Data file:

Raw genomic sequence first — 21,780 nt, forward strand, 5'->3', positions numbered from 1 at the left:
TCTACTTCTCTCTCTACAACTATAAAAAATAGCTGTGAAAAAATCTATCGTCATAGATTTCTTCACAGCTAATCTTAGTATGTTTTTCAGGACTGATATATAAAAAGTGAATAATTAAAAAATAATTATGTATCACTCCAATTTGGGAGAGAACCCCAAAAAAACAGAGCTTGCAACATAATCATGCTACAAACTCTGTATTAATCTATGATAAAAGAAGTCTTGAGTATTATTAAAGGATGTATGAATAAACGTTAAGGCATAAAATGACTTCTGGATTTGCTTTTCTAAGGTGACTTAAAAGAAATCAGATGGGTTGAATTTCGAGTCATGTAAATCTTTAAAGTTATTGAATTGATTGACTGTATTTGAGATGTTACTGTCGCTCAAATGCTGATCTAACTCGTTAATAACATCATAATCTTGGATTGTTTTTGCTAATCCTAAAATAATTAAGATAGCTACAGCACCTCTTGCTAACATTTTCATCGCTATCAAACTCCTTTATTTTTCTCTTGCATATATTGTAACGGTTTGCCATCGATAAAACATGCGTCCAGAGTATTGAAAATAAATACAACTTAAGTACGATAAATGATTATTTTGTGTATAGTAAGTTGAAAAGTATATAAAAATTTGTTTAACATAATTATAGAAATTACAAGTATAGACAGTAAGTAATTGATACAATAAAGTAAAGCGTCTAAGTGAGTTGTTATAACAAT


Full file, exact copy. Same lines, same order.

Raw genomic sequence first — 21,780 nt, forward strand, 5'->3', positions numbered from 1 at the left:
TCTACTTCTCTCTCTACAACTATAAAAAATAGCTGTGAAAAAATCTATCGTCATAGATTTCTTCACAGCTAATCTTAGTATGTTTTTCAGGACTGATATATAAAAAGTGAATAATTAAAAAATAATTATGTATCACTCCAATTTGGGAGAGAACCCCAAAAAAACAGAGCTTGCAACATAATCATGCTACAAACTCTGTATTAATCTATGATAAAAGAAGTCTTGAGTATTATTAAAGGATGTATGAATAAACGTTAAGGCATAAAATGACTTCTGGATTTGCTTTTCTAAGGTGACTTAAAAGAAATCAGATGGGTTGAATTTCGAGTCATGTAAATCTTTAAAGTTATTGAATTGATTGACTGTATTTGAGATGTTACTGTCGCTCAAATGCTGATCTAACTCGTTAATAACATCATAATCTTGGATTGTTTTTGCTAATCCTAAAATAATTAAGATAGCTACAGCACCTCTTGCTAACATTTTCATCGCTATCAAACTCCTTTATTTTTCTCTTGCATATATTGTAACGGTTTGCCATCGATAAAACATGCGTCCAGAGTATTGAAAATAAATACAACTTAAGTACGATAAATGATTATTTTGTGTATAGTAAGTTGAAAAGTATATAAAAATTTGTTTAACATAATTATAGAAATTACAAGTATAGACAGTAAGTAATTGATACAATAAAGTAAAGCGTCTAAGTGAGTTGTTATAACAAT